If you're down on your luck then get to Toka Ebisu Festival in Osaka for good fortune, business success and the chance to get your hands on some lucky charms.
If your life-long dream is to be on The Apprentice then we've got a sure fire way for you to end up as Lord Sugar's BFF. Osaka's Toka Ebisu Festival is the celebration of Ebisu, the patron god of commerce and success in business - perfect if you're a budding entrepreneur.
Although the festival may sound like a slightly unusual celebration, it is a popular and well attended event. It is held at many different shrines across Japan but one of the biggest celebrations is at the Imamiya Ebisu Shrine in the south of Osaka city centre. Around one million people visit the shrine during this January festival, many of whom come to seek good fortune and commercial success. Many visitors carry bamboo branches, which are often decorated with items that are considered lucky, including gold coins, rice and (somewhat bizarrely) sea bream; tradition says it will bring prosperity to those who carry it.
Dating back to the Edo Period (which ran between the 17th and 19th centuries), part of the festival's emphasis on business and trade is down to it historically being a commercially minded market town. A popular event with people of all ages, the event's main celebration takes place on January 10th - be warned though, it's also the busiest day.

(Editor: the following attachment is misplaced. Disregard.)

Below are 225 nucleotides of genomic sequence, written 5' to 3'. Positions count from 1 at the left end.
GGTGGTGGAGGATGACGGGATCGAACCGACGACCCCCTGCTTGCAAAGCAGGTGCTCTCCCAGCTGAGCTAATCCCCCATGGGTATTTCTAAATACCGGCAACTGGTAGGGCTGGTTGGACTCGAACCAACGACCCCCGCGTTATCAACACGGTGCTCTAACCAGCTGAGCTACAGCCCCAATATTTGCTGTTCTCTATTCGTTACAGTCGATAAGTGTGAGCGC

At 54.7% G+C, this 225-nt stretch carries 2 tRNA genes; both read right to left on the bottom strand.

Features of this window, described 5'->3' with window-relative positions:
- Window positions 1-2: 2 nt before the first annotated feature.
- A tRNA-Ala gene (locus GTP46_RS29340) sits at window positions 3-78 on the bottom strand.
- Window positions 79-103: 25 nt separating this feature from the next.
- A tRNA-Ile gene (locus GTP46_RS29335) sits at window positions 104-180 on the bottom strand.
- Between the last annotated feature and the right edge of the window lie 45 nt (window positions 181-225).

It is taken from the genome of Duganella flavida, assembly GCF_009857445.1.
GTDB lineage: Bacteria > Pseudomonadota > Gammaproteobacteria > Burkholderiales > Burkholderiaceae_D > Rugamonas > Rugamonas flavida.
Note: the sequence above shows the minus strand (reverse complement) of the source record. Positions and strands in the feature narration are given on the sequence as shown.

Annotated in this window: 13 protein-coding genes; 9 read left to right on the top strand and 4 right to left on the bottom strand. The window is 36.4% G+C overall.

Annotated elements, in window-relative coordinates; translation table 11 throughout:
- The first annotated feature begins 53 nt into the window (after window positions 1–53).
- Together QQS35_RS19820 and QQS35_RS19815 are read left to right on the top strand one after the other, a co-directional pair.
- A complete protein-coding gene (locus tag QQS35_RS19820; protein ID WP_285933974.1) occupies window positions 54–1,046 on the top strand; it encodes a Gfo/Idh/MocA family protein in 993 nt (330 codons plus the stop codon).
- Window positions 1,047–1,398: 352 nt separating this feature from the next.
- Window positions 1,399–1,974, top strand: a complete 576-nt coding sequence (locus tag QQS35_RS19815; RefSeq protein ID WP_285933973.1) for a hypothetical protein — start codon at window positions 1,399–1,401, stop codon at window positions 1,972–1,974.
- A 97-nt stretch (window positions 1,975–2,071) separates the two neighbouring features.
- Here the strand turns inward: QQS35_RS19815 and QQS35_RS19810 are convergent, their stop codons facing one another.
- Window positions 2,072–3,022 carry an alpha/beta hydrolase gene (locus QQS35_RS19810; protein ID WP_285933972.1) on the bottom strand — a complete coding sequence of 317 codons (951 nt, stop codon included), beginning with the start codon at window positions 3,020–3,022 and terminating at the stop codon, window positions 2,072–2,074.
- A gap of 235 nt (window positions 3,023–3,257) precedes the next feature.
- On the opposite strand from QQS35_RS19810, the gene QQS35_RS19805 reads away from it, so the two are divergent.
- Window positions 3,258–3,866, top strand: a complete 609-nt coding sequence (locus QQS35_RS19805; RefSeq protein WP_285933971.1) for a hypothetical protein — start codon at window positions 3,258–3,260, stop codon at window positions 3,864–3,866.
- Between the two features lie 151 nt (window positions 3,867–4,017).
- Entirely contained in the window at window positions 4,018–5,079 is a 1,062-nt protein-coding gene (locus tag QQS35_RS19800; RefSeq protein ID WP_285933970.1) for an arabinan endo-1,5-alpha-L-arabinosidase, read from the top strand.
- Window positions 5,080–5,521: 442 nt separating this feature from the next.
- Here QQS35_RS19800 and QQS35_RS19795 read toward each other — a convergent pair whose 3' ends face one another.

The night before, January 9th, is known as the Eve of Ebisu and is the official opening of festivities which are followed on the 10th by the spectacular Good Luck Palanquin Parade. Cameras at the ready, this showbiz extravaganza features no less than 600 celebrities, geisha and fuku-musume (good luck girls) who give out trinkets and tokens said to bring success and fortune. If you're an early riser there is also a sea bream fish market (a meal staple during times of celebration) as well as dozens of stalls selling charms including duruma dolls.
The day after the main event (the 11th) is known as 'the last helping of luck' and is your final chance to cash in on the Toka Ebisu Festival's good fortune. We'll take attending a cultural festival in Japan over being in the boardroom with the Sugar-Man any day of the week. Let's face it, we'd definitely get fired anyway.
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